Lack of sleep has become a global problem in the past decade. Everywhere around the world people are sleeping less. This trend has increased in the recent years starting a viscious cycle of sleep deprivation. Many shrug off lack of sleep and say they will only become irratible. Lack of sleep can also play a role in weight gain.
A person’s weight is affected by hormone production. Two hormones in particular are responsible for stimulating and controlling appetite. Ghrelin is the hormone responsible for stimulating your appetite while leptin tells your brain that your body is full and does not need any more food.
Guess what happens to these hormones when you don’t get enough shut eye? They are affected in a way that is disastrous to your waist line. When you don’t get enough sleep your body responds by producing more appetite inducing Ghrelin hormone. This means that you will not only be tired, but have an increased appetite ast well.
Plus, when you do eat it will take you longer to feel full and satisfied. This is due to the fact that the amount of leptin hormone in your system has decreased. This wreaks havoc on your waistline as you eat more and more to feel full.
Don’t think ghrelin and leptin hormones play a significant role in your weight fluctuation? Think again. There is a link between lack of sleep and obesity. This link was found by researchers at Stanford University and the University of Wisconsin. The polls tell it all. A little over 6 out of 10 Americans state that they don’t get 8 hours of sleep each night. Also, a little over 6 out of 10 Americans are over weight. (Source: usatoday.com, 12/06/2004). The link is to close to ignore.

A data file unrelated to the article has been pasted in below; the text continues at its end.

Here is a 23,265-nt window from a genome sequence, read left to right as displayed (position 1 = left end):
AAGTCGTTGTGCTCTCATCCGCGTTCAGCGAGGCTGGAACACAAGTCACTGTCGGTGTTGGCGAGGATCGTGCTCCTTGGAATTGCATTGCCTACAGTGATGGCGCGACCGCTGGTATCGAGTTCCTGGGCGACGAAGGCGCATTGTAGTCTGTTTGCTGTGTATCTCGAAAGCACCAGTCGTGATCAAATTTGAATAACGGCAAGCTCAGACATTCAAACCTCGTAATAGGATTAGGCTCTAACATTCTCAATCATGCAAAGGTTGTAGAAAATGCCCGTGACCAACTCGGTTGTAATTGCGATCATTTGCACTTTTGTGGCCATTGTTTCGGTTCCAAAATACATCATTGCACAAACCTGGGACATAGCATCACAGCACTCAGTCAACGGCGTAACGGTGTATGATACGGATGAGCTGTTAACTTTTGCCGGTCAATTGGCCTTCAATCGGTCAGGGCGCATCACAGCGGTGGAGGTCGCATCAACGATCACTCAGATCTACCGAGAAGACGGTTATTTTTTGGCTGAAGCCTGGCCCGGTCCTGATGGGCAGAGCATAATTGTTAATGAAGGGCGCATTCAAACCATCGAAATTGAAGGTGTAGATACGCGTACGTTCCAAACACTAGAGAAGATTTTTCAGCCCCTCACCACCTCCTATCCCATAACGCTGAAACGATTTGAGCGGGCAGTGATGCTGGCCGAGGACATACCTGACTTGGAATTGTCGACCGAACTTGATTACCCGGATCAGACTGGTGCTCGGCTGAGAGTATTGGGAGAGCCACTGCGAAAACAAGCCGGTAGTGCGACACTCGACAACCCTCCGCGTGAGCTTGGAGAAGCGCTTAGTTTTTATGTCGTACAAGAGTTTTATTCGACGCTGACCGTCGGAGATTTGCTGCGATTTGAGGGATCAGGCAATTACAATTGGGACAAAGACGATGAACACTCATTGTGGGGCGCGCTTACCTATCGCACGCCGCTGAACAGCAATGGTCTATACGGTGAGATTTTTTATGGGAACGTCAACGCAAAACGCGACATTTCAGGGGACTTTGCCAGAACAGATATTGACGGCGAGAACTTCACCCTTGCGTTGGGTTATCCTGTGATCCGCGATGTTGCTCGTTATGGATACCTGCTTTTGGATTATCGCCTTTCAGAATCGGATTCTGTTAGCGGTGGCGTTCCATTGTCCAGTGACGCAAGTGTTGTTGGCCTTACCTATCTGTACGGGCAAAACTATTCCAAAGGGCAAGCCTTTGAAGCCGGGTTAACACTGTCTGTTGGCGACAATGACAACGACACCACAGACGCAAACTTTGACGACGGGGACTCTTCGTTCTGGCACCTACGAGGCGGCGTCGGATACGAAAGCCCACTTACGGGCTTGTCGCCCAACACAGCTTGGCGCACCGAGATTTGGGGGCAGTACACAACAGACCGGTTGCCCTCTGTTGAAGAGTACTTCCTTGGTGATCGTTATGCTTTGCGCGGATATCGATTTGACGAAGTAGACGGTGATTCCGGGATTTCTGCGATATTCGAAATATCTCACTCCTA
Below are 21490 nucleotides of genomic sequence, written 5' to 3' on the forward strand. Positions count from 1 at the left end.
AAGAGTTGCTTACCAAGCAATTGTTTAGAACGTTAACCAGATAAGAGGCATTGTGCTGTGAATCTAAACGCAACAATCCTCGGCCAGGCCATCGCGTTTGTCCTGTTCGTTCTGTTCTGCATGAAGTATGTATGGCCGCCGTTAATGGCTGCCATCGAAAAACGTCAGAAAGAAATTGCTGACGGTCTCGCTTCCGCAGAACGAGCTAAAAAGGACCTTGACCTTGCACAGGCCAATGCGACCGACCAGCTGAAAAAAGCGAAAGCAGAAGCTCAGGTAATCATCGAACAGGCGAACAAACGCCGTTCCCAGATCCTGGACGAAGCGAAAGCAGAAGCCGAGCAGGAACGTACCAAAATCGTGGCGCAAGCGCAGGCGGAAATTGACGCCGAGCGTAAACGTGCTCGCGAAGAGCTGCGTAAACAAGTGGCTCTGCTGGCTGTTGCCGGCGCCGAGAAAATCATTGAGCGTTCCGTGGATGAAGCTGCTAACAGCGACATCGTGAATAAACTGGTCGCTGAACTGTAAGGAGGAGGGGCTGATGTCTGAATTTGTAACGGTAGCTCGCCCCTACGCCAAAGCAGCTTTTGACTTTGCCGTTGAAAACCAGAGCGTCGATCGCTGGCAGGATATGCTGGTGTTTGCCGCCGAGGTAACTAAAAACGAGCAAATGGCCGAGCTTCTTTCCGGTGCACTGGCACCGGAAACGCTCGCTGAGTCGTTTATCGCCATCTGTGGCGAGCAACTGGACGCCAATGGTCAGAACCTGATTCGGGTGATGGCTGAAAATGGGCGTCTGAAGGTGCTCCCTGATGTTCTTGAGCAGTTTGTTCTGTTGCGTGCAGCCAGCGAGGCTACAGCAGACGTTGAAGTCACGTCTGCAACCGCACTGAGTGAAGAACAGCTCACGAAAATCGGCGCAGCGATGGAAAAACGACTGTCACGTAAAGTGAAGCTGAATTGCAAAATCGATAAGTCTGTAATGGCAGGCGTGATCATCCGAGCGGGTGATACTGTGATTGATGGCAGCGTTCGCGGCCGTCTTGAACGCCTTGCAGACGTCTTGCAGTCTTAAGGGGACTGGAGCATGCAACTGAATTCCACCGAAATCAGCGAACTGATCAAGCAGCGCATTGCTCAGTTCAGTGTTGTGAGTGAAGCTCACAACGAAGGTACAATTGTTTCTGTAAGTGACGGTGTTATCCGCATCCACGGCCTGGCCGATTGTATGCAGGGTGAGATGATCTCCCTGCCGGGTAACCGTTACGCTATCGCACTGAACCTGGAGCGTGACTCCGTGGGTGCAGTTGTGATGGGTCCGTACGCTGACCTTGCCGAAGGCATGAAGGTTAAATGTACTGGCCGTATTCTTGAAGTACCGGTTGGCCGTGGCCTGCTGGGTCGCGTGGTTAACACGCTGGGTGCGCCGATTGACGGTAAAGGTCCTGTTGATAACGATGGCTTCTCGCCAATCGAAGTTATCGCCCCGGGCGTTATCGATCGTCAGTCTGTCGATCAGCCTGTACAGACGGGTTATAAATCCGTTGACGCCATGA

Now some people might be tempted to conclude that being up longer should mean that you are burning more calories. While this is true, the urge to snack and eat something during the hours that we should be in bed is greater because of the increased production of ghrelin. Plus, since we consume more due to decreased levels of leptin, the calories burned by being awake are more than replenished by the food we eat.
Also take into account that we burn 2/3 of all calories while we are resting. Therefore, only 1/3 of our calories are burned during physical activity and exercise. So just because you are awake doesn’t necessarily mean you are burning more calories. It depends on each person and their activity levels.
No, most of us do not believe that sleep deprivation has anything to do with our weight. But, with the majority of Americans overweight and with a growing amount of research illustrating the link between obesity and sleep deprivation, people should start making shut eye a priority.